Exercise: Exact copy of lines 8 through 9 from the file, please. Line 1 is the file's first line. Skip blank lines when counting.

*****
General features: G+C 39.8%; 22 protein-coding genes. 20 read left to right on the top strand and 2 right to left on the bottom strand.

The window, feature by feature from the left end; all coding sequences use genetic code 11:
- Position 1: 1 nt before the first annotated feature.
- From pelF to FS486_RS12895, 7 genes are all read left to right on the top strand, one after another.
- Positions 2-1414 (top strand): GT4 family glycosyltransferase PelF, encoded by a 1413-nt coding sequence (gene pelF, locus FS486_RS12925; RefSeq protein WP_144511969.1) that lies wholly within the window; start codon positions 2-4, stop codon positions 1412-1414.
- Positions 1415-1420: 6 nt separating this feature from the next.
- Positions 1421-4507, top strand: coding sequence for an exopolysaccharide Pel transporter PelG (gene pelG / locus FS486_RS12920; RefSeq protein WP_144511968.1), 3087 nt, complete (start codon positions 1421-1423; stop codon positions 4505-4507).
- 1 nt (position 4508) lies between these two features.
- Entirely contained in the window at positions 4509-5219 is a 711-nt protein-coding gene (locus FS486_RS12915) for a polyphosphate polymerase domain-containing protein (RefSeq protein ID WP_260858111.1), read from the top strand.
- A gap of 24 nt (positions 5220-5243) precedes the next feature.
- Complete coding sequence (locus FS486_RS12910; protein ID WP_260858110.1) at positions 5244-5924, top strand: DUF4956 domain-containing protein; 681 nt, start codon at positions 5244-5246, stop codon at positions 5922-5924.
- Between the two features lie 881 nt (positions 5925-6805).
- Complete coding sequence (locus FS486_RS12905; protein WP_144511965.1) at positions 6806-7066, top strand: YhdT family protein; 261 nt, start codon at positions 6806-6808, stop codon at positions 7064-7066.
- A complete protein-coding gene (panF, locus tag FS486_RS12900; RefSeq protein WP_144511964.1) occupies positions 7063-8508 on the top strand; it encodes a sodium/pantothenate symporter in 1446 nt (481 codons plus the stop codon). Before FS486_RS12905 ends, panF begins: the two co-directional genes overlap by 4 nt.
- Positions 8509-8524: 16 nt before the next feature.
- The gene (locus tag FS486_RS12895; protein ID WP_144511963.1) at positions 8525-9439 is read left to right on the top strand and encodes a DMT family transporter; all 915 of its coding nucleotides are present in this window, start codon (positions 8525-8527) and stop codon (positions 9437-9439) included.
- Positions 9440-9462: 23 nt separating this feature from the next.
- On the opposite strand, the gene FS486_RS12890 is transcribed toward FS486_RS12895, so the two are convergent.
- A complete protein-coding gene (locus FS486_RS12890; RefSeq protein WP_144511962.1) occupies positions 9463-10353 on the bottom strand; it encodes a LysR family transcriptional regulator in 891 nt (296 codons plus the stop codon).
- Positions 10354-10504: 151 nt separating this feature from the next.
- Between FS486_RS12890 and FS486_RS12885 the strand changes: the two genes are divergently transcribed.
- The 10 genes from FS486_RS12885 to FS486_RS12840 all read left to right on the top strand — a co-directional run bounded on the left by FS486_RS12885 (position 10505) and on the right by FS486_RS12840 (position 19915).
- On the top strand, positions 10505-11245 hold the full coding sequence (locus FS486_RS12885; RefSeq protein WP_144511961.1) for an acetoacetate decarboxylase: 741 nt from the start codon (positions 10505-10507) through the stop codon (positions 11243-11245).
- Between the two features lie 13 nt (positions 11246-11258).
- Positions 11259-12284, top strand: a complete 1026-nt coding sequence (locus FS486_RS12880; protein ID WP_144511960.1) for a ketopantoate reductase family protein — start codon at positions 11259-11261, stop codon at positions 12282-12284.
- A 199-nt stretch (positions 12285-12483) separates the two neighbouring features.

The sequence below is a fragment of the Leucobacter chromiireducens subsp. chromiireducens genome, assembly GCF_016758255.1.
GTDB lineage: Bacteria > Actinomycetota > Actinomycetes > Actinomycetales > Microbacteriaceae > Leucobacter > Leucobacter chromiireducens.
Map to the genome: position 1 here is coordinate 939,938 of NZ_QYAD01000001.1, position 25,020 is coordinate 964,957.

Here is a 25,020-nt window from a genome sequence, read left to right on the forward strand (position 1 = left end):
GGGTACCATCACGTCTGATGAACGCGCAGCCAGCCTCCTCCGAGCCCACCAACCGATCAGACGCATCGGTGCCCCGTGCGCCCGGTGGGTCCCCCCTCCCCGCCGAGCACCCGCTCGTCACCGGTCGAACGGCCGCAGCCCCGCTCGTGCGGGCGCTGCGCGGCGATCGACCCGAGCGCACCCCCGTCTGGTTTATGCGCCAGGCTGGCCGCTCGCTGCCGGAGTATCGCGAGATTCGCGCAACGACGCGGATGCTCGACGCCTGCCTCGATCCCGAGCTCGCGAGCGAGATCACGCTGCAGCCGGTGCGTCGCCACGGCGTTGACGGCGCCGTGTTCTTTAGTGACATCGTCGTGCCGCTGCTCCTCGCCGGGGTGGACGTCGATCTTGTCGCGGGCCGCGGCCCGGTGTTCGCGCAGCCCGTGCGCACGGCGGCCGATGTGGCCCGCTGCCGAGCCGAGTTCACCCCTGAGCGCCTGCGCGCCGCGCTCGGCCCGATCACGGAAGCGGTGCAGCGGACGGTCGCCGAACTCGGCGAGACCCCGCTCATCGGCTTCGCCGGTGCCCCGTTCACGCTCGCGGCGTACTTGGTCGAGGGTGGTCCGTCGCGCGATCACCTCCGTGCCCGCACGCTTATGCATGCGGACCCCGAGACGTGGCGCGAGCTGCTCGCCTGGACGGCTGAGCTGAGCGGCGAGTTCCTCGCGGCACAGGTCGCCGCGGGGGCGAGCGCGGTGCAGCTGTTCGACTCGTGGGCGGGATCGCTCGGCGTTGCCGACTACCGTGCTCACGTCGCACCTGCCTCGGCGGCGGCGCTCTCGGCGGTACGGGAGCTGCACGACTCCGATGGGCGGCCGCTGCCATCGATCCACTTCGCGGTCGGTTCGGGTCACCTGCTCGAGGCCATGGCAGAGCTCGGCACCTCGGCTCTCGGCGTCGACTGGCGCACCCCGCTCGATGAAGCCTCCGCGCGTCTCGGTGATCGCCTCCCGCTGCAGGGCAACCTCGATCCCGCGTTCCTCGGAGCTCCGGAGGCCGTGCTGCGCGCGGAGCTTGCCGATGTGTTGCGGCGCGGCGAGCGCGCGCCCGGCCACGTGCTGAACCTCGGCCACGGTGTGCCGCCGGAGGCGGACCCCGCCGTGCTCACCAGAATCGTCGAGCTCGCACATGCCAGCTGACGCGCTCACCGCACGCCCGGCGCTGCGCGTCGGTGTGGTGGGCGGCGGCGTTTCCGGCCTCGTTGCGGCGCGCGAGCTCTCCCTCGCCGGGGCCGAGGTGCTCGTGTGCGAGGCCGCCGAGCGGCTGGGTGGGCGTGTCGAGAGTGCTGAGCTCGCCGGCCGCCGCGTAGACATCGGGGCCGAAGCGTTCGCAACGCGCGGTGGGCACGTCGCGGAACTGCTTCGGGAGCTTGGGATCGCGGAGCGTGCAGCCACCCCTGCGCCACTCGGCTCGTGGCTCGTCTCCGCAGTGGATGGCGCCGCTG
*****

- 1 nt (position 4508) lies between these two features.
- Entirely contained in the window at positions 4509-5219 is a 711-nt protein-coding gene (locus FS486_RS12915) for a polyphosphate polymerase domain-containing protein (RefSeq protein ID WP_260858111.1), read from the top strand.